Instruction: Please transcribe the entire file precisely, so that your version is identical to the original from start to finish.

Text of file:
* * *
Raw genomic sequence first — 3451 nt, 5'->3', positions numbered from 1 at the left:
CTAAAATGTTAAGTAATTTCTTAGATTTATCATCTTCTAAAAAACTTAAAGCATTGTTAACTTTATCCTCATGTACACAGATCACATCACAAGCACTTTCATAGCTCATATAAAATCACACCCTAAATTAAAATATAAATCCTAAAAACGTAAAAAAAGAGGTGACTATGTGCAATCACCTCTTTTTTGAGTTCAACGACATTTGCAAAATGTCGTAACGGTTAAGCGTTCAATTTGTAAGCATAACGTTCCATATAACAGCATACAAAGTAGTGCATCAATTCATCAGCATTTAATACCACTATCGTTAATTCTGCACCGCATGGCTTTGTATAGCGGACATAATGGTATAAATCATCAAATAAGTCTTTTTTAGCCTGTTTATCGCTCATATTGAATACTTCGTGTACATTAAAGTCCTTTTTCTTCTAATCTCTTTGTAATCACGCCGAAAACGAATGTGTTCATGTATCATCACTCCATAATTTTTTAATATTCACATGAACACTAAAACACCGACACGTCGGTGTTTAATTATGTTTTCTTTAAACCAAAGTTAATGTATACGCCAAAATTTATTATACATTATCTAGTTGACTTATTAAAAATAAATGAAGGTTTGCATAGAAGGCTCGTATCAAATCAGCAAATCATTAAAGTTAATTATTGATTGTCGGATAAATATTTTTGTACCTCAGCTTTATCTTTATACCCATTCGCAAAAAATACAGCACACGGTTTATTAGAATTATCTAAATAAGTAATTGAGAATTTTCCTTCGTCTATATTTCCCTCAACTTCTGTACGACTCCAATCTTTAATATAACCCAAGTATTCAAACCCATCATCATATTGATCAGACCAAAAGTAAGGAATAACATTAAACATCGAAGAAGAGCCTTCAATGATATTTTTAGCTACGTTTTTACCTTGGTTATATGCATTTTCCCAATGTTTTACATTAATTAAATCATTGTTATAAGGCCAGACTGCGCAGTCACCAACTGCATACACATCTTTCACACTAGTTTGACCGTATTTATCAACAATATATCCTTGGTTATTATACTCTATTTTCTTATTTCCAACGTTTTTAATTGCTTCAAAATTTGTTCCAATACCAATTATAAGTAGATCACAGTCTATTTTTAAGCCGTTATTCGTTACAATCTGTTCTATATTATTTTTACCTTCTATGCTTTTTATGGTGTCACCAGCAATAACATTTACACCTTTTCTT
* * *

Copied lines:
Raw genomic sequence first — 3451 nt, 5'->3', positions numbered from 1 at the left:
CTAAAATGTTAAGTAATTTCTTAGATTTATCATCTTCTAAAAAACTTAAAGCATTGTTAACTTTATCCTCATGTACACAGATCACATCACAAGCACTTTCATAGCTCATATAAAATCACACCCTAAATTAAAATATAAATCCTAAAAACGTAAAAAAAGAGGTGACTATGTGCAATCACCTCTTTTTTGAGTTCAACGACATTTGCAAAATGTCGTAACGGTTAAGCGTTCAATTTGTAAGCATAACGTTCCATATAACAGCATACAAAGTAGTGCATCAATTCATCAGCATTTAATACCACTATCGTTAATTCTGCACCGCATGGCTTTGTATAGCGGACATAATGGTATAAATCATCAAATAAGTCTTTTTTAGCCTGTTTATCGCTCATATTGAATACTTCGTGTACATTAAAGTCCTTTTTCTTCTAATCTCTTTGTAATCACGCCGAAAACGAATGTGTTCATGTATCATCACTCCATAATTTTTTAATATTCACATGAACACTAAAACACCGACACGTCGGTGTTTAATTATGTTTTCTTTAAACCAAAGTTAATGTATACGCCAAAATTTATTATACATTATCTAGTTGACTTATTAAAAATAAATGAAGGTTTGCATAGAAGGCTCGTATCAAATCAGCAAATCATTAAAGTTAATTATTGATTGTCGGATAAATATTTTTGTACCTCAGCTTTATCTTTATACCCATTCGCAAAAAATACAGCACACGGTTTATTAGAATTATCTAAATAAGTAATTGAGAATTTTCCTTCGTCTATATTTCCCTCAACTTCTGTACGACTCCAATCTTTAATATAACCCAAGTATTCAAACCCATCATCATATTGATCAGACCAAAAGTAAGGAATAACATTAAACATCGAAGAAGAGCCTTCAATGATATTTTTAGCTACGTTTTTACCTTGGTTATATGCATTTTCCCAATGTTTTACATTAATTAAATCATTGTTATAAGGCCAGACTGCGCAGTCACCAACTGCATACACATCTTTCACACTAGTTTGACCGTATTTATCAACAATATATCCTTGGTTATTATACTCTATTTTCTTATTTCCAACGTTTTTAATTGCTTCAAAATTTGTTCCAATACCAATTATAAGTAGATCACAGTCTATTTTTAAGCCGTTATTCGTTACAATCTGTTCTATATTATTTTTACCTTCTATGCTTTTTATGGTGTCACCAGCAATAACATTTACACCTTTTCTT